I love teaching new students. I love introducing people of all ages and ability levels to a yoga practice or yoga wall class. I love the positive energy that is shared during the classes. Many students express some kind of uncertainty before their initial yoga experience. Common themes include I'm not flexible enough, I'll get bored, I'm afraid to stand on my head, or the other students will laugh or stare at me. A good teacher and the right studio will be able to calm all of these fears and more. Sometimes people say they tried yoga once, and it was too hard, or too easy. There are many styles of yoga, and not every practice is right for ever person on every day. A good yoga class leaves you feeling better than when you arrived. Explore your options until you find the class that makes you feel great.
As you become more familiar with yoga, a truly advanced student will be able to stop comparing themselves to the person practicing next to them. They will be able to turn inward. They take the teacher's ques, observe and control their breath, take precise movements, and find comfort and stillness. I tell you this to encourage you to make the practice about yourself, BE SELFISH, because after you help yourself, you can be there for others in a more complete way. Sometimes I feel guilty for leaving my family to study with a favorite teacher for an hour, but I always come back as a better and more engaged wife, mother, sister and friend. Being in touch with your true nature will help yourself & those around you.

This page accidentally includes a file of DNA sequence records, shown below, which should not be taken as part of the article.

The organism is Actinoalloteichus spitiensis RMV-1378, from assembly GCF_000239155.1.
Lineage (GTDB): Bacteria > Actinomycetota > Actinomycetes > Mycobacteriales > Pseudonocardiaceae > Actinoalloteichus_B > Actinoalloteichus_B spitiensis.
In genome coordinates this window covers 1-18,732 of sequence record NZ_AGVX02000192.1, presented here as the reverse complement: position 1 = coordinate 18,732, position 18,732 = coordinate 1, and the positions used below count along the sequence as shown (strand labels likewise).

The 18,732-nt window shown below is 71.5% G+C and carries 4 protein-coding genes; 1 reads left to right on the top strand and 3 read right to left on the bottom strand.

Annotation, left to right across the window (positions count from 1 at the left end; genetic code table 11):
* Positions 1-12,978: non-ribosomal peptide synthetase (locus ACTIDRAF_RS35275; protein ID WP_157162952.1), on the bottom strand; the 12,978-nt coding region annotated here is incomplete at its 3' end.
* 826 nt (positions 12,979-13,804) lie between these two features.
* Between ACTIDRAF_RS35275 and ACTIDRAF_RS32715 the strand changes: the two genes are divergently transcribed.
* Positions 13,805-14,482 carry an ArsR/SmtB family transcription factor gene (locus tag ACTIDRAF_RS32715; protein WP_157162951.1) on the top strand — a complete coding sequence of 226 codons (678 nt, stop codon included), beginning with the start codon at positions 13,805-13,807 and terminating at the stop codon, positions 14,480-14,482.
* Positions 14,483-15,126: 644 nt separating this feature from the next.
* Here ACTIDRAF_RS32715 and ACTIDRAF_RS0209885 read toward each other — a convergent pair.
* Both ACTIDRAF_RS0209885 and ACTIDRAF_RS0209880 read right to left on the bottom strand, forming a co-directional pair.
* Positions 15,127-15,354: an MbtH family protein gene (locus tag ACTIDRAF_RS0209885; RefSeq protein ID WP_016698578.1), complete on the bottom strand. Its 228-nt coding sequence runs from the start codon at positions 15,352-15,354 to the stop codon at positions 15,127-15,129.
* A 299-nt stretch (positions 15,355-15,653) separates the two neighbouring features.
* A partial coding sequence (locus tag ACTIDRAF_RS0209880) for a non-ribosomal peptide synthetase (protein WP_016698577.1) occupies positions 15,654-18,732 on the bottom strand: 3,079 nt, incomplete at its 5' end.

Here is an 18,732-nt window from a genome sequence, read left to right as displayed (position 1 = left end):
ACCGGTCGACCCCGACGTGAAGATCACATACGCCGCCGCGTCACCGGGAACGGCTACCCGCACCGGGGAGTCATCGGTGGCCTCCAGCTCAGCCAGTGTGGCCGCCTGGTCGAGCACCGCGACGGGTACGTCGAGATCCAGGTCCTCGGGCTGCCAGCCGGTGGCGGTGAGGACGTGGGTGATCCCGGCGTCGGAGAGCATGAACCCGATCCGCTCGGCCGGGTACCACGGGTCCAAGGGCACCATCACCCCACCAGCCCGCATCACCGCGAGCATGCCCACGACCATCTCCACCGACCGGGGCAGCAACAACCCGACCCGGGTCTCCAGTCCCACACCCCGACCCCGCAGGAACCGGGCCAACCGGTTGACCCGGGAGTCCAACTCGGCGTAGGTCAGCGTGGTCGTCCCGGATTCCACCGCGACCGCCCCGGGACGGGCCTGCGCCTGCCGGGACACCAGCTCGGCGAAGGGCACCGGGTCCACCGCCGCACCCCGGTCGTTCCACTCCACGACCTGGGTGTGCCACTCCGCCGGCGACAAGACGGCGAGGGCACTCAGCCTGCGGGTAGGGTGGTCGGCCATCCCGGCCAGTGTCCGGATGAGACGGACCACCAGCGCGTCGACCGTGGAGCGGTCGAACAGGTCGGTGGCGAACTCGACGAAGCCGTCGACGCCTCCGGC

As I look back, I have to say that there was something special about my first yoga teacher. At the time, I was totally obsessed with weight lifting, kickboxing, and intense aerobics. Still, there was something special in her class that drew me to the practice. Next came David Swenson's video series. The videos taught me how to establish a home practice, which supported several intense physical activities like wake boarding and running a marathon. Several years later, there was the teacher who first made me appreciate the subtle qualities of the practice. During one particular class (several years later), I felt a strong connection with the day's practice. I placed my hands to my head, made eye contact with the teacher, and bowed. At that moment, something had changed, I had become a yogi. I begin to explore yoga philosophy and practiced almost every day. Sharing these moments with students is my passion. If you are looking for physical or mental support, a yoga practice may just surprise you by doing both. Join me, or any yoga class that feels supportive and enjoyable. Practice on and off the mat.
Namaste - Beth